As a nurse, you have access to intimate details about a patient and their medical history, known as Protected Health Information (PHI). A failure to protect this information is a serious offense under the Health Insurance Portability and Accountability Act of 1996 (HIPAA). Breaching that trust could result in you facing a hearing with the California Board of Registered Nurses (BRN).
Some PHI violations have resulted in multi-million dollar fines for the institutions at fault and jail time for those involved. However, most PHI violations that nurses themselves make are less severe and often done unwittingly. Think carefully before sharing any information about a client. Consider whom you are sharing it with and how much they need to know.
Getting home from work and posting on social media about your day at work could land you in trouble if you give away information about a patient. Even a photo of you and the patient could lead to problems. Giving a colleague more details than they strictly need to know about a patient could also breach regulations.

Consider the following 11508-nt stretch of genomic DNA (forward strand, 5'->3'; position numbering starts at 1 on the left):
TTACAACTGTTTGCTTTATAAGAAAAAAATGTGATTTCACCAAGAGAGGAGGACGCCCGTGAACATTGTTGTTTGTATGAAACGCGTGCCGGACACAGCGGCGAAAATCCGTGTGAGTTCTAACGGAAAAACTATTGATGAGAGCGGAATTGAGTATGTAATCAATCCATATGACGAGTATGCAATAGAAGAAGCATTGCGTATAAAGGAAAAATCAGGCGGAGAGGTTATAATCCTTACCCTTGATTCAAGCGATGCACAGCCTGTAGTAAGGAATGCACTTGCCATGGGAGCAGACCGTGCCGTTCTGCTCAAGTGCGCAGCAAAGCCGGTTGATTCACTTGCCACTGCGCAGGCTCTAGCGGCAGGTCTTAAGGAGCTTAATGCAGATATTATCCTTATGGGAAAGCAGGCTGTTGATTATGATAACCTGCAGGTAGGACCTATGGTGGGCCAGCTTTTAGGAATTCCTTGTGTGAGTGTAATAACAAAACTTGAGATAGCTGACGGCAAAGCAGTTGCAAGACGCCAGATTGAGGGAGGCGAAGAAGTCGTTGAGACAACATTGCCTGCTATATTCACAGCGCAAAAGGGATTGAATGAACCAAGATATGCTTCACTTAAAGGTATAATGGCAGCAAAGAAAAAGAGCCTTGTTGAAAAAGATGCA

Be careful how you store any PHI. Your hospital should have systems in place to provide secure storage. Carelessness could allow someone who has no right to the information to access it. For instance, if you leave a patient folder on a desk and forget about it, that may be a reason for the BRN to charge you.
If the California BRN cite you for an alleged HIPAA violation, remember how hard you worked to get your nursing license. Hiring an attorney with experience of defending nursing licenses will improve your chances of emerging with your license intact.